“We looked for a milk replacer that most closely matched the nutrition profile of mare’s milk,” Regimbal says. “We found LAND O LAKES® Mare’s Match® foal milk replacer and liked that the key nutrients were the same as mare’s milk.”
Today, each of the rescue’s orphan foals is raised on Mare’s Match® foal milk replacer. The team provides round-the-clock care to foals until they are two months old, feeding them every three hours, a total of 4-8 quarts of milk replacer daily.
“With Mare’s Match® foal milk replacer our success rate has just been incredible,” Regimbal smiles. “We haven’t lost foals, even if they are two days old and we have to hand feed them until we can get them on a bottle and then on a bucket. It is amazing that these babies have had no troubles and are so healthy.”
“My recommendation is to start feeding Mare’s Match® foal milk replacer as early as you can,” she adds. “It is amazing, you would never know they were raised on anything other than their mother’s milk.”
Transition to a bucket.
The next step at KnH is to transition foals from bottles to buckets. This is not only easier on the foals, but it also makes managing feedings more efficient.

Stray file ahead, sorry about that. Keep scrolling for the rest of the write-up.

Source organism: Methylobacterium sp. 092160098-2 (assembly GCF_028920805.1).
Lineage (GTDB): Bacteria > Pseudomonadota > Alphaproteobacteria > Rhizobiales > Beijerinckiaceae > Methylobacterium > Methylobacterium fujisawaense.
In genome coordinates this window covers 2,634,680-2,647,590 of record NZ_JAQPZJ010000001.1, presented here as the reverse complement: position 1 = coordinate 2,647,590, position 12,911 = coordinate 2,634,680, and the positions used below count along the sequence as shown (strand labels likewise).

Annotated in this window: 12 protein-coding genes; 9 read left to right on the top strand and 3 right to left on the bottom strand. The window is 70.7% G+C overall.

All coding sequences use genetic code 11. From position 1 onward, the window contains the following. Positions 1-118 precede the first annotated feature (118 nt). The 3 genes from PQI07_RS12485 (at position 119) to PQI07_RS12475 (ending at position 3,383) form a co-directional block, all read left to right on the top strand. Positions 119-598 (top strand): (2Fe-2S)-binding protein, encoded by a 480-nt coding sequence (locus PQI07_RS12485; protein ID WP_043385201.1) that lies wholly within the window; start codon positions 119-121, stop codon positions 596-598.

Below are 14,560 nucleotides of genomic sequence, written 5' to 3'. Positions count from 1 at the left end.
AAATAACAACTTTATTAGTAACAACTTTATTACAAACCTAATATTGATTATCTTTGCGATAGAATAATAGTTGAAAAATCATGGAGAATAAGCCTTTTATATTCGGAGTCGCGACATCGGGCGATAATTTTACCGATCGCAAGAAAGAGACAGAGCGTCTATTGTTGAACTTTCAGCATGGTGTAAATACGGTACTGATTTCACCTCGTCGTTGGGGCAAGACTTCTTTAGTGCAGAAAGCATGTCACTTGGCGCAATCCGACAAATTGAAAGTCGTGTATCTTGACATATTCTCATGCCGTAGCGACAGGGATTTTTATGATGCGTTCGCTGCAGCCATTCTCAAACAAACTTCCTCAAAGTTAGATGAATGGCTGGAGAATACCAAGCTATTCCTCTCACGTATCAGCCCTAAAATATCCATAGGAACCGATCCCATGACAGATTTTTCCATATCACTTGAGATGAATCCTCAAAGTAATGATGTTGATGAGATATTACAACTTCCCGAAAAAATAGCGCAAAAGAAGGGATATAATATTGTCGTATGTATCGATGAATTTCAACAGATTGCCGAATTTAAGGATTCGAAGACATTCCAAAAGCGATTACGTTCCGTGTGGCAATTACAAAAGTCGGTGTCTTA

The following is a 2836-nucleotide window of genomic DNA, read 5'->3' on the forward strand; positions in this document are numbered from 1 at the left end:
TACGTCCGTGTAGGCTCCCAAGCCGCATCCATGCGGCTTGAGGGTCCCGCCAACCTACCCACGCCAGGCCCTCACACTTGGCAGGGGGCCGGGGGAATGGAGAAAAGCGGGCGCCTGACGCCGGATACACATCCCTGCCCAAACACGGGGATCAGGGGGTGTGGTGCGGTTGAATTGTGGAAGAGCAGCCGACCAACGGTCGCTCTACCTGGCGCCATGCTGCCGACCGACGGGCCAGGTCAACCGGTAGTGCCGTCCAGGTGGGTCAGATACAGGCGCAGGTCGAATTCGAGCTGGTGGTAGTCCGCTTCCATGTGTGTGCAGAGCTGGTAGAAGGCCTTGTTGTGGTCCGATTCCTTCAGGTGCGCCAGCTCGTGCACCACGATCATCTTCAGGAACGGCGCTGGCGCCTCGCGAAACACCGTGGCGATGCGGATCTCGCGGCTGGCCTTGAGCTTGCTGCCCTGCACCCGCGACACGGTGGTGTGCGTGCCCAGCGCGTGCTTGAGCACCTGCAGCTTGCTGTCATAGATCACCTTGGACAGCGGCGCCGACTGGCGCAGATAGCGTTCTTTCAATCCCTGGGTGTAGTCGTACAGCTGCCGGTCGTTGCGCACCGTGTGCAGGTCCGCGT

“We start the foals on bottles and then start dipping each foal’s mouth in the bucket of Mare’s Match® foal milk replacer,” Regimbal explains.
Once foals are drinking from a bucket, Mare’s Match® foal milk replacer is fed every three hours for the first month. Gradually, the time in-between feedings is extended to every five hours until about three months of age.
At week eight, the team starts the weaning transition, gradually transitioning from a liquid to a solid diet.
“We decrease the number of milk replacer feedings to two times per day for a total of 4-8 quarts of milk replacer daily and start offering LAND O LAKES® Mare’s Match® foal milk transition pellets,” Regimbal says.
At three months, the foals are weaned off liquid milk replacer and offered starter grain along with the transition pellets. By six months, the foals are completely weaned and ready for adoption. Regimbal says that at times foals can be adopted at an earlier age on a case-by-case basis.
To date, Kidznhorses Outreach has helped give hundreds of orphan foals a second lease on life and find forever homes. It’s clear that the team at KnH is making a difference in the lives of horses each year. But, if you ask the team, it’s the horses who are making the difference.
“We are not counselors, but the horses are,” says Regimbal. “We are so happy to provide a place for children and horses to feel comfortable together and to give these orphan foals a second chance at life.”
Continue to follow Kidznhorses Outreach’s journey and learn about donation opportunities on their Facebook page, Kidznhorses Outreach. To learn more about foal nutrition and management, visit www.lolmilkreplacer.com, like We Care for Foals on Facebook or contact Dr. Tom Earleywine at (800) 618-6455.